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Plaque location: 110 Lyme Street


The “Negro youth called Warrick” who appears in John Noyes’s estate inventory in 1733 was a boy of 10 when he became the property of “ye widow Mary Noyes.” The inventory valued Warrick, together with a “negro Girl calld Grace,” at 200 pounds. 

Mary Noyes’s second husband William Ely, in his will written in 1758, left her his “two Slaves (viz) Warrick and Teazor [Caser] to be at her own Disposall forever.” A gravestone in Lyme’s Ely family cemetery commemorating William Ely states incorrectly that: “He was among the first who gave Freedom to his slaves, thereby doing as he would be done by.” Warrick was not freed by William Ely but by a stipulation in Mary Noyes Ely’s will in 1769. By then her “Negro man Named Warrick” was 46.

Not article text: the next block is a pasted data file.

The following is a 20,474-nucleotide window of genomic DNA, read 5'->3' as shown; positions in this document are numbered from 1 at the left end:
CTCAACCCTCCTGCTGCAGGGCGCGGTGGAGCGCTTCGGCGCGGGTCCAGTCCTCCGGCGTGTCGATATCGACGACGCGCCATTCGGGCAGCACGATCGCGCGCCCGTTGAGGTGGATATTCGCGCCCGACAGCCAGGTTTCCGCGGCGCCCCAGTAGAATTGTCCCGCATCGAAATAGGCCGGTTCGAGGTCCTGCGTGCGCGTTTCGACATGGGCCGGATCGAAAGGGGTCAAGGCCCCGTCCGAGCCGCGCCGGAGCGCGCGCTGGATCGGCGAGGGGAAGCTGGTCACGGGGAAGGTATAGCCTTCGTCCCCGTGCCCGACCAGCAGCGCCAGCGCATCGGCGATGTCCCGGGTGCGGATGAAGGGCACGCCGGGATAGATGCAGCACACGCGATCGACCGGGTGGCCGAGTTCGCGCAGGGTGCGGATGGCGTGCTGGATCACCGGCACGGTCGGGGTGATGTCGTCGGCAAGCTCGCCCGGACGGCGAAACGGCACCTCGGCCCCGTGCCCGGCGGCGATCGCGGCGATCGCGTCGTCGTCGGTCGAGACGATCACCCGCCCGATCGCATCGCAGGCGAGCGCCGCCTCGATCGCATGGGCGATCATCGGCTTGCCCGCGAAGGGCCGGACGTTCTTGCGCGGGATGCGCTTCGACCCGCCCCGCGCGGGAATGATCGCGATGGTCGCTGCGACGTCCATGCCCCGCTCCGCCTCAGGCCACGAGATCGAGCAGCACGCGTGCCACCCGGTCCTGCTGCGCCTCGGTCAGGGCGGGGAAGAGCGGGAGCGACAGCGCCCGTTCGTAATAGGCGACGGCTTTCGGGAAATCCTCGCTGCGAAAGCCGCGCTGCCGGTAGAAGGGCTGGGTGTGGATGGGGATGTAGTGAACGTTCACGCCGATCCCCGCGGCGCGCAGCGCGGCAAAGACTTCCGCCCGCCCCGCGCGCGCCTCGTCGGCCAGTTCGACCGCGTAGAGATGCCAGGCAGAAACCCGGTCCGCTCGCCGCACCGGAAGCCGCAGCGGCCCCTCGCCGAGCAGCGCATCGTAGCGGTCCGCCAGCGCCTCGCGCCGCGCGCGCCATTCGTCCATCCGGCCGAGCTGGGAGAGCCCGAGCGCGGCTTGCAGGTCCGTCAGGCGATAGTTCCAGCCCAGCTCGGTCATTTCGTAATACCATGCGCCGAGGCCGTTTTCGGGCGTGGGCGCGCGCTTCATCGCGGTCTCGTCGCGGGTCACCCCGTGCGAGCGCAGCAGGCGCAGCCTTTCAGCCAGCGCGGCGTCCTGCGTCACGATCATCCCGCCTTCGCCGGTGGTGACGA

Mary Noyes Ely specified that: “my Negro man Named Warrick Should be free after my Decease and I hereby Manumitt / Sett my Said Man Warrick after my Decease free to be his own man to all interests & purposes whatsoever.” Her will left to Warwick “one Cow & Calf to be his own Estate forever,” which he had “heretofore claimed,” and also “one Sow and two small Shoats to be his own Estate for ever.” 

Warrick is thought to have resided, after Mary Ely’s death, in the household of her son Elisha Ely. Lyme church records state that “Warick Negro,” age 70, was buried on February 3, 1793.


Research into the lives of those enslaved in Lyme is ongoing and sometimes uncovers new details that may not have been known when the stone was installed. The text on this page reflects the most current information. 

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